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Trump appeals to seniors with plan to cap insulin costs at $35 for Medicare enrollees

Most senior Medicare recipients will be able to get prescription plans that cap copay costs for insulin, allowing them access to various types of insulins at no more than a $35 copay for a month's supply, the White House announced during a call with reporters. By Kevin Liptak, Caroline Kelly and Jacqueline Howard, CNN

(CNN) -- President Donald Trump announced a plan Tuesday he says will drastically reduce the price of insulin for people on Medicare -- relief he tied directly to his own political prospects, saying he hoped "the seniors are going to remember it."

The message came amid a coronavirus pandemic that has most directly affected older Americans. Trump's support among older voters has softened during the outbreak, worrying some of his advisers and leading to renewed efforts at the White House to highlight support for senior citizens.

The announcement on Tuesday fit within that. Trump said most senior Medicare recipients will be able to get prescription plans that cap copay costs for insulin, allowing them access to various types of insulins at no more than a copay of $35 for a month's supply.

Trump unveiled details about the new Medicare benefit during a Rose Garden news conference on Tuesday accompanied by the heads of insulin manufacturers Eli Lilly and Novo Nordisk, as well as insurance representatives and the American Diabetes Association.

"Today I'm proud to announce that we have reached a breakthrough agreement to dramatically slash the out-of-pocket cost of insulin," Trump said. "You know what's happened to insulin over the years, right? Through the roof."

Trump also used the announcement to disparage former Vice President Joe Biden, his likely 2020 Democratic opponent, claiming that "Sleepy Joe can't do this, that I can tell you."

"I hope the seniors are going to remember it," Trump said of the new policy, "because Biden is the one that put us into the jam because they didn't know what they were doing, they were incompetent."

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Senior citizens are among the country's most reliable voters and voted for Trump by a 7-point margin in 2016. But a CNN poll conducted by SSRS earlier this month found 56% of respondents over the age of 65 disapproved of Trump's handling of the outbreak, compared to 42% who approved. That was the lowest approval of any age group except those between 18 and 34.

The same poll showed 57% of registered voters over 65 would vote for Biden if the presidential election were held today, versus 42% who said they would vote for Trump.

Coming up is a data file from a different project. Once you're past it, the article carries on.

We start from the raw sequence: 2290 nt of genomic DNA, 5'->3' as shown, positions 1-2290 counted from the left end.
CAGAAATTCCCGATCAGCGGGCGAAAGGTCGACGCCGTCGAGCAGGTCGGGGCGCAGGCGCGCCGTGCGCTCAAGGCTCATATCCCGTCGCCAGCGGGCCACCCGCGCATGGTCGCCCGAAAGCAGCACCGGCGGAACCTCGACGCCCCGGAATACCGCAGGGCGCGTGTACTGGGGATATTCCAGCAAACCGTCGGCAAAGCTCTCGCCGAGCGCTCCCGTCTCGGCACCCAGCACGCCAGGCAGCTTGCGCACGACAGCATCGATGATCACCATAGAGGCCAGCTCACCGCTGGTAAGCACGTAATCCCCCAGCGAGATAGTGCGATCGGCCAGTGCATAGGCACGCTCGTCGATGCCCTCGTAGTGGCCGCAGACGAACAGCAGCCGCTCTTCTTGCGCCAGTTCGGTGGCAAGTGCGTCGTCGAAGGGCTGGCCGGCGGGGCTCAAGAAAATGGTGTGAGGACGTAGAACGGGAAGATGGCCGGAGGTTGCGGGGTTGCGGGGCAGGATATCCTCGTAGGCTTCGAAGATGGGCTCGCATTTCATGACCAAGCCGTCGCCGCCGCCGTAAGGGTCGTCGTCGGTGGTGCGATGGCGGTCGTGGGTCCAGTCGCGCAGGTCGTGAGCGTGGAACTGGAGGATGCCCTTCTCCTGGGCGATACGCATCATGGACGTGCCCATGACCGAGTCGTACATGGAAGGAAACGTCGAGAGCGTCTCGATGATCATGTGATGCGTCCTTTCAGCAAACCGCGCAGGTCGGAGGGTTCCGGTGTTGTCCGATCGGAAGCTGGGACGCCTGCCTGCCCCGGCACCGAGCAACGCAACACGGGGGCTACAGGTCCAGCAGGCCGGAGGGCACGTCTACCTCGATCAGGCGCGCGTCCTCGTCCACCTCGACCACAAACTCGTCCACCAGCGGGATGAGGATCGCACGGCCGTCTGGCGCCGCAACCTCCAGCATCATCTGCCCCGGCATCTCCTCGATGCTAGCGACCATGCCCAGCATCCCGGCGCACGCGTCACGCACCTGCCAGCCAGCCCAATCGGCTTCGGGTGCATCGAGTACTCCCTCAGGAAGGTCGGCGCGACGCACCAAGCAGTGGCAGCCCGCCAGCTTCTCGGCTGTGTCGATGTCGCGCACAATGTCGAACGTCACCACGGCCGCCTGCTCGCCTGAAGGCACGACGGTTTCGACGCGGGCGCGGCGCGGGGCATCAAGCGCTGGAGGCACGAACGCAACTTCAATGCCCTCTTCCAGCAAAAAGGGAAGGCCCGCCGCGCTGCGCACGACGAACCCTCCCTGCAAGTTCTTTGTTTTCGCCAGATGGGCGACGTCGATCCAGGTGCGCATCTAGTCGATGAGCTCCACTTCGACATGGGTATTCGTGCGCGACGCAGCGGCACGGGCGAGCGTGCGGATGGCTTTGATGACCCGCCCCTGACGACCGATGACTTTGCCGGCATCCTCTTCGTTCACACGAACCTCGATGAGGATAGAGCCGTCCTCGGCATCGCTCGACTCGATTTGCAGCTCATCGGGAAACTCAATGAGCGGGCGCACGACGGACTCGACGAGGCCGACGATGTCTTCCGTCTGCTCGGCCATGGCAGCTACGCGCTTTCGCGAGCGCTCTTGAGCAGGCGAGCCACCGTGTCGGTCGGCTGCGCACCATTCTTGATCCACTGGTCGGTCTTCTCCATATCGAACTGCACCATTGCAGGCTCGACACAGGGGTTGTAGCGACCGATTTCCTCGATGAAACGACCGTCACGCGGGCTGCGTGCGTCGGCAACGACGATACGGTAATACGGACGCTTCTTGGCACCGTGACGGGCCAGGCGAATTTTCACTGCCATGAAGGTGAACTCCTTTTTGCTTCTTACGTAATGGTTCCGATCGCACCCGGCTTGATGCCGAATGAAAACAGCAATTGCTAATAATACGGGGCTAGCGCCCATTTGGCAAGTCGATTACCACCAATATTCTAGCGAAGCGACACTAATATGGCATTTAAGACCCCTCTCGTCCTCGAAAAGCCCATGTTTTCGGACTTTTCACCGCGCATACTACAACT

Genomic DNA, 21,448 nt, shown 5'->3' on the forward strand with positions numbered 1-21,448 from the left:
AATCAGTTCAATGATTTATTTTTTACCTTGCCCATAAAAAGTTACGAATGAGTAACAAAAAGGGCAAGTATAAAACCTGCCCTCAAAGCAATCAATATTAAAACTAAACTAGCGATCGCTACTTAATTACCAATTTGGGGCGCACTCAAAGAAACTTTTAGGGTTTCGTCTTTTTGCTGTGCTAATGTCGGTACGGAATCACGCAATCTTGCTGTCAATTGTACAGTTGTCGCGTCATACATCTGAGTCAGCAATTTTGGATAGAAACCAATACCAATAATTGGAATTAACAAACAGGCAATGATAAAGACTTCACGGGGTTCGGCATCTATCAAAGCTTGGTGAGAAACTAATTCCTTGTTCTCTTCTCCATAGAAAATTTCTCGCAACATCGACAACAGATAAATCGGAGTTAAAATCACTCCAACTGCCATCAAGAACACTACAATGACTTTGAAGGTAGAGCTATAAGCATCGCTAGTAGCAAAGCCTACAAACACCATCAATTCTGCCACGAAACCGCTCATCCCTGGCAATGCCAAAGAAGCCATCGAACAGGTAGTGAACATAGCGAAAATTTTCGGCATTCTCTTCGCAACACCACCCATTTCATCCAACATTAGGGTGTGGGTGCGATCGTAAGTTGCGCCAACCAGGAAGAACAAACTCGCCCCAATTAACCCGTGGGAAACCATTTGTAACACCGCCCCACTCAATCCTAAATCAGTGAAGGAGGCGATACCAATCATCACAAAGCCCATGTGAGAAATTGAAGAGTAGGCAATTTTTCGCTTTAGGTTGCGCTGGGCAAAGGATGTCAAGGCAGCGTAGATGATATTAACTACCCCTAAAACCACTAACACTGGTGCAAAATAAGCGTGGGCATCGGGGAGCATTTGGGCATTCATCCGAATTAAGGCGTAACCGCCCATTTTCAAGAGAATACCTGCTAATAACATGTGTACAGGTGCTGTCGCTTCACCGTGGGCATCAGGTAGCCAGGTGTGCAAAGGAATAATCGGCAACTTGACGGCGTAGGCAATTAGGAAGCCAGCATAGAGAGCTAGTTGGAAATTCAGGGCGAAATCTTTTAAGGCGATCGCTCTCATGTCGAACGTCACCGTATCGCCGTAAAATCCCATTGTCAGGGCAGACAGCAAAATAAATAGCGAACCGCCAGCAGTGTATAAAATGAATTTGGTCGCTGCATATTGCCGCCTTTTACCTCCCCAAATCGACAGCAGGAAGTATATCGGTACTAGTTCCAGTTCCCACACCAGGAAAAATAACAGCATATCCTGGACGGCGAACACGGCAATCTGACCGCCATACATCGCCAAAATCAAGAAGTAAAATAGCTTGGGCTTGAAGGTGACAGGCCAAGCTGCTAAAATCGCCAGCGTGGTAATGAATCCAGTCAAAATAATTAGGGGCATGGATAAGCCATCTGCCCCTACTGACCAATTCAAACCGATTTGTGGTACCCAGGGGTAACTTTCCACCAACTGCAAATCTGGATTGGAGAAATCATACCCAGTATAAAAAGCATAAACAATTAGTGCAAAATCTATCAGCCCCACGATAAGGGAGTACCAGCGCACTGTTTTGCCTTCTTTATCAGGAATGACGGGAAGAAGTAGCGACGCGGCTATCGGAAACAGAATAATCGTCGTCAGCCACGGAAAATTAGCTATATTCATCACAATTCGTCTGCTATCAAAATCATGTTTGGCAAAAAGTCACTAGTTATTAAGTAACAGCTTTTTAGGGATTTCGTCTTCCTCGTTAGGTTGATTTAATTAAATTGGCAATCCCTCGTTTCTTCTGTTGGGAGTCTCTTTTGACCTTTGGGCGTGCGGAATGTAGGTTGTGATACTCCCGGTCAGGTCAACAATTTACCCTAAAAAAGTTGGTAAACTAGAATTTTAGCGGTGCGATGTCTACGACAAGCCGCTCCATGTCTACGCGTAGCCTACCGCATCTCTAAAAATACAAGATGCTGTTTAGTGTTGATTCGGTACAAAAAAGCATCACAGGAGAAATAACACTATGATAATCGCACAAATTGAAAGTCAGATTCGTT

The falloff has concerned some of Trump's political advisers, and the White House has sought to highlight the President's efforts to combat the virus in nursing homes and among senior citizens.

In his remarks, Trump also thanked Seema Verma, administrator of the Centers for Medicare and Medicaid Services, for having "brought this to my attention a long time ago."

Verma said during a call with reporters earlier on Tuesday that "these plans will begin starting in January 2021 in all 50 states, DC and Puerto Rico, and seniors can find a participating plan on our 'Medicare plan finder' during the annual open enrollment period, which begins on October 15."

The new benefit will be offered through Medicare Part D prescription drug plans and Medicare Advantage plans.

"That results in approximately a 66% or two-thirds reduction in out-of-pocket costs," White House counselor Kellyanne Conway said during the call with reporters.

The move comes as lawmakers across the US have begun a push to cap the cost of insulin after years of skyrocketing prices. Virginia, Illinois and Colorado have passed bills setting payment caps on the drug, with Tennessee lawmakers considering a similar bill. Insulin costs between $2.28 and $3.42 for drug makers to manufacture, yet many people with diabetes pay hundreds of dollars for the lifesaving drug.

CMS noted in a press release on Tuesday that more than 1,750 standalone Medicare Part D prescription drug plans and Medicare Advantage plans with prescription drug coverage have applied to offer lower insulin costs through the Part D Senior Savings Model for the year 2021.

Verma added during Tuesday's call that CMS will monitor the results of this approach to lowering insulin costs and, if the model proves successful, will expand it to other high-cost drugs.

"We're starting with insulin, but depending on the progress of this, we will consider offering this flexibility to manufacturers and plans with other drugs, depending on the results," Verma said. "We think that this creates a foundation and a platform to fixing some of the problems that we have in the Part D plan. It's time for that program to be updated."

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